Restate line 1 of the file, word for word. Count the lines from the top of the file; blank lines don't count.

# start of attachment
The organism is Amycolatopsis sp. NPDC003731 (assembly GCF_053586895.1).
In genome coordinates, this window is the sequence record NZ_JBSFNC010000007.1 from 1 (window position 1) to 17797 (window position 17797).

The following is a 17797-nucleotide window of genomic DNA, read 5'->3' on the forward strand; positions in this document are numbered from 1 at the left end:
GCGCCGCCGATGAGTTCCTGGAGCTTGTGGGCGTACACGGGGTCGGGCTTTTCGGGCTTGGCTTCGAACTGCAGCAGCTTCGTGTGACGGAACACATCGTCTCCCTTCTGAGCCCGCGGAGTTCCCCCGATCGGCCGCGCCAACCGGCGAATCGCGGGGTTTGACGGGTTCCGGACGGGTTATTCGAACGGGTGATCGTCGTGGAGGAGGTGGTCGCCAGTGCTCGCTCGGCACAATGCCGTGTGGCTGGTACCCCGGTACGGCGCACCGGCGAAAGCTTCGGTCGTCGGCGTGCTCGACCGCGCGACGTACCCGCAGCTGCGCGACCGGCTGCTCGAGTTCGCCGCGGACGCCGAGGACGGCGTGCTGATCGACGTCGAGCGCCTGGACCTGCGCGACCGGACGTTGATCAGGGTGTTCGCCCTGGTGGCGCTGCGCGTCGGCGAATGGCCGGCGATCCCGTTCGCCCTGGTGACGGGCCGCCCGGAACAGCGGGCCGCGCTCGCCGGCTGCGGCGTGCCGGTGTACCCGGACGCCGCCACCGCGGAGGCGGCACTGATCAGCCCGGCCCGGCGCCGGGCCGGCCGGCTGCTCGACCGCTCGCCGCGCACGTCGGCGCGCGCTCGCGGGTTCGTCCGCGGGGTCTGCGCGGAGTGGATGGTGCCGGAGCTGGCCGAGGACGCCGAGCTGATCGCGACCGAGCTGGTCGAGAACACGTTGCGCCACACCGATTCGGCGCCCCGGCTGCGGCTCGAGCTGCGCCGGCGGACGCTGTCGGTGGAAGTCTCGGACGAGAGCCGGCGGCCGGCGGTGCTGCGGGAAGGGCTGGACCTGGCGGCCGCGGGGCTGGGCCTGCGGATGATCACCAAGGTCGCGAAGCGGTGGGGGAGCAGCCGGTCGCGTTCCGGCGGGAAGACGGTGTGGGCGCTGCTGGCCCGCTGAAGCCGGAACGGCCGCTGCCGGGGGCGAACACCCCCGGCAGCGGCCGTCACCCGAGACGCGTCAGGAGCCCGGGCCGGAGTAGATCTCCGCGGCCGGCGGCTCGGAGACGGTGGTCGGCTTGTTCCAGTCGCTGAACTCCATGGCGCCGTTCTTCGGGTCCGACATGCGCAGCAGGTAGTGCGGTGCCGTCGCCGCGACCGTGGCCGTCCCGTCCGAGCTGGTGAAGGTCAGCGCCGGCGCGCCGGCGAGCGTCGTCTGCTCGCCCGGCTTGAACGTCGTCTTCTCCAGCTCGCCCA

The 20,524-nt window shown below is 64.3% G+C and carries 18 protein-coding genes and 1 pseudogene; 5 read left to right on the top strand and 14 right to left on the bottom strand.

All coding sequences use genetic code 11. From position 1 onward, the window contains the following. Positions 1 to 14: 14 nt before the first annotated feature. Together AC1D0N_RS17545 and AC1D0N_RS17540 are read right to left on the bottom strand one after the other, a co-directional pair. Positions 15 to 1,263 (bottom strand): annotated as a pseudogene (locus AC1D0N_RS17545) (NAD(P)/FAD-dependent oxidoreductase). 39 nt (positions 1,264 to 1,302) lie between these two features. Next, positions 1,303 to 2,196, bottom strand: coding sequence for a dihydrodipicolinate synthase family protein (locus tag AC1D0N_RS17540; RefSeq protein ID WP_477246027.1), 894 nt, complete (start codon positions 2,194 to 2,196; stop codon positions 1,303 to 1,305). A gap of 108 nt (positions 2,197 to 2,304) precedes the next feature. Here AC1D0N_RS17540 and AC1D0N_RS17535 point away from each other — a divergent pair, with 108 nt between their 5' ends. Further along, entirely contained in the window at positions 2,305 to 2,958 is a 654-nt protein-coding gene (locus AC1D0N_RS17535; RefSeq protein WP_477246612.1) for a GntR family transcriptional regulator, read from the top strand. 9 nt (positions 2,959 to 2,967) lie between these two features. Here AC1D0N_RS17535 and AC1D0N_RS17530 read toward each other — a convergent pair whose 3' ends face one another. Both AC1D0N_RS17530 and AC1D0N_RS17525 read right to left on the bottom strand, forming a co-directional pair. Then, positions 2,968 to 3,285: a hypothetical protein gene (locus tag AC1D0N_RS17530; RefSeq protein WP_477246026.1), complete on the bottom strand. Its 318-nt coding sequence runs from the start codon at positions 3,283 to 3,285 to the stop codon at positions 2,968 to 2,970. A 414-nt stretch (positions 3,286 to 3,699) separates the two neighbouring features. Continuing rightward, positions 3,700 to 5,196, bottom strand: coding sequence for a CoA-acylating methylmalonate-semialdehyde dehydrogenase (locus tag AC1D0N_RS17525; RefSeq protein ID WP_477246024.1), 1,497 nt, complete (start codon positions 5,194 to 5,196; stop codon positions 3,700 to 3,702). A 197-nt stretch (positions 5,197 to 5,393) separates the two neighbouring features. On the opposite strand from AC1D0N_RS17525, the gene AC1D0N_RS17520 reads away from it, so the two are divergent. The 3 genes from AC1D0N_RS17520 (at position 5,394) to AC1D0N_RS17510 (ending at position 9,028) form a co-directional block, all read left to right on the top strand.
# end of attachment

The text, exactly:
The organism is Amycolatopsis sp. NPDC003731 (assembly GCF_053586895.1).